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1984 apollo capri -hard rubbish rescue.

1984 apollo capri -hard rubbish rescue.

This one featured in the post ‘Apollo Capri Part 1′ a while back, and in the end I decided to make it a simple flatland city run-around with nice wide bars for easy low speed steering. I’m coming to the view that any basic bike with pressed rear drop-outs and no proper built-in derailleur hanger is probably better off as a single speed or hub geared conversion anyway.

The single 46T chainset was borrowed from another salvaged Apollo ladies’, and the 27″ wheelset swapped from “Grandfather’s Axe” ( another story ! ). The Hi-Stop coaster hub and alloy Weinmann branded rims were bought new a few years back.

One of the problems often encountered doing this sort of conversion is the 95mm fork width and 5/16th” axle sizing on the Apollo front drop-outs. The newer front wheel had 100mm spacing and a thicker axle.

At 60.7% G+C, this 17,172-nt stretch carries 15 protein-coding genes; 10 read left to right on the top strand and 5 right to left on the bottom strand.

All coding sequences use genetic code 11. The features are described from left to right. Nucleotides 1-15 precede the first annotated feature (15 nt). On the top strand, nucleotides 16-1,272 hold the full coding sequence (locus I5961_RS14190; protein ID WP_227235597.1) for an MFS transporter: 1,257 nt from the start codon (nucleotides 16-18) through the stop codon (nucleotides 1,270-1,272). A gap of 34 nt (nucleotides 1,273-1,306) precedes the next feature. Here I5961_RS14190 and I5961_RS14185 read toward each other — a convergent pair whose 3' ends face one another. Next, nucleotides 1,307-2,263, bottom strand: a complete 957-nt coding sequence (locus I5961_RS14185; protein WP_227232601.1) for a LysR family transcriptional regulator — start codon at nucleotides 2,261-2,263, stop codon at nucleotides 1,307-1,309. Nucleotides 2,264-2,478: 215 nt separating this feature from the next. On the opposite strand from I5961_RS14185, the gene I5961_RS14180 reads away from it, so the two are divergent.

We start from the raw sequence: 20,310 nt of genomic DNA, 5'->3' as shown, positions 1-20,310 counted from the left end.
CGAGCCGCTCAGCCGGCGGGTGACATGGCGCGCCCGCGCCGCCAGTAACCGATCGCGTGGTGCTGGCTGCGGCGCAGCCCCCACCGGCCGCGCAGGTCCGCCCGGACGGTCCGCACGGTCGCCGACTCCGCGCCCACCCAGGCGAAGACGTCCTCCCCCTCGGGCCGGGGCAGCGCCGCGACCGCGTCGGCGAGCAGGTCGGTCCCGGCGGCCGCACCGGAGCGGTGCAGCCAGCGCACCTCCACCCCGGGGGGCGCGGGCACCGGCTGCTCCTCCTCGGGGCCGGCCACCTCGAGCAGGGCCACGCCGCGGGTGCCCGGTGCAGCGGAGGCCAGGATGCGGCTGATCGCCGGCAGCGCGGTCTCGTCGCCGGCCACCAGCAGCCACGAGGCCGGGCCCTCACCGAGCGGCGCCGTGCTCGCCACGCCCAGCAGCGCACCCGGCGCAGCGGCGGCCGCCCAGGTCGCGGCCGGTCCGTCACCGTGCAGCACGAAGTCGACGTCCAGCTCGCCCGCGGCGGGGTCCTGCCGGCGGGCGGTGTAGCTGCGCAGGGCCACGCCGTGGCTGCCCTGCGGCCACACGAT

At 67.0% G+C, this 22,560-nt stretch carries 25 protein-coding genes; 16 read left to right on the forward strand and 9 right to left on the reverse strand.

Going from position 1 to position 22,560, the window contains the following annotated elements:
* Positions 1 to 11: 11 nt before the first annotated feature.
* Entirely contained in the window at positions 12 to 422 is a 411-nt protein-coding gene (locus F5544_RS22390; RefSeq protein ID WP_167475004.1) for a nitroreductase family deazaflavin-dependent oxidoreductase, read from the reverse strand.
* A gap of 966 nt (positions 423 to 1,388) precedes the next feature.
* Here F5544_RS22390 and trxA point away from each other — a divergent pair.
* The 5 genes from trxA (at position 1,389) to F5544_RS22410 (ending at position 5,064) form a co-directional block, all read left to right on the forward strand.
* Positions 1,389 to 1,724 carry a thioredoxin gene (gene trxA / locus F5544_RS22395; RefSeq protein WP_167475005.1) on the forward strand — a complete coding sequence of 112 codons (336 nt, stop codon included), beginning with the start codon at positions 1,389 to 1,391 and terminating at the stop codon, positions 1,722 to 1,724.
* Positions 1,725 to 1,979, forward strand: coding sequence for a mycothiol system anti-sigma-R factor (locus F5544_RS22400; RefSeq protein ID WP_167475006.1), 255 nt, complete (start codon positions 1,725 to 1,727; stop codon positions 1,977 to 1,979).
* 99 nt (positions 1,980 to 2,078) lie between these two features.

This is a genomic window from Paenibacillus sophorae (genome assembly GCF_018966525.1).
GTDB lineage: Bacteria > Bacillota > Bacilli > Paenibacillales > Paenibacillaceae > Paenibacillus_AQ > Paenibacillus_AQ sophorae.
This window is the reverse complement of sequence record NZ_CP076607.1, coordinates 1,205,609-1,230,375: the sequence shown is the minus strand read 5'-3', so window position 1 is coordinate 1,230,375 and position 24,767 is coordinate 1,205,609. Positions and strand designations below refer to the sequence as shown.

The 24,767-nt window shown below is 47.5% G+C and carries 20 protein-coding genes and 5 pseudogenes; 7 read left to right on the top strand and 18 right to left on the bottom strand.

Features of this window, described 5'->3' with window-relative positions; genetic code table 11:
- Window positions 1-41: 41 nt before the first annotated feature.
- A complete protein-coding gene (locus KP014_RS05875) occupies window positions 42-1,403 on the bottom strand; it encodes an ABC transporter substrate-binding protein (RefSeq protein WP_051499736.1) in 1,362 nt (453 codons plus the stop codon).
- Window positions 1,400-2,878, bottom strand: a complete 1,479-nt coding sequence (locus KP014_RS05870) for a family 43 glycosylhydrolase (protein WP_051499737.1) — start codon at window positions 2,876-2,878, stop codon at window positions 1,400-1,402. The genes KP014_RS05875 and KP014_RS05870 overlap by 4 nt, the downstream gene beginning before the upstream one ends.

While some might not consider these ‘sports-roadster’ style bikes to have much value, they happen to be what I mostly find as local throwaways and if I only accepted 100mm wide forks I’d be missing out on a lot of good rebuilding opportunities !

reconditioned front hub & new spokes.

reconditioned 95mm front hub & new spokes.

The favoured method I used here was to de-lace the front rim from its original Quando 100mm hub and re-lace it to a restored salvaged 95mm hub – more wheel therapy for me !

To deal with the 110mm rear coaster hub I merely put spacers between the cones and locknuts to widen it out to the approx. 126mm of the previous thread-on 5 speed hub, taking care to maintain chain line and centring. Luckily the axles were easily wide enough to cope with the extra spacers. This negated having to bend the frame and thus kept the drop-out alignment as it was.

110mm ---> 126mm with spacers

110mm —> 126mm with spacers

I’ve used a 22T sprocket for easy pedalling around town and the offset of these larger cogs gives a little adjustability for chain line by flipping it either way as required.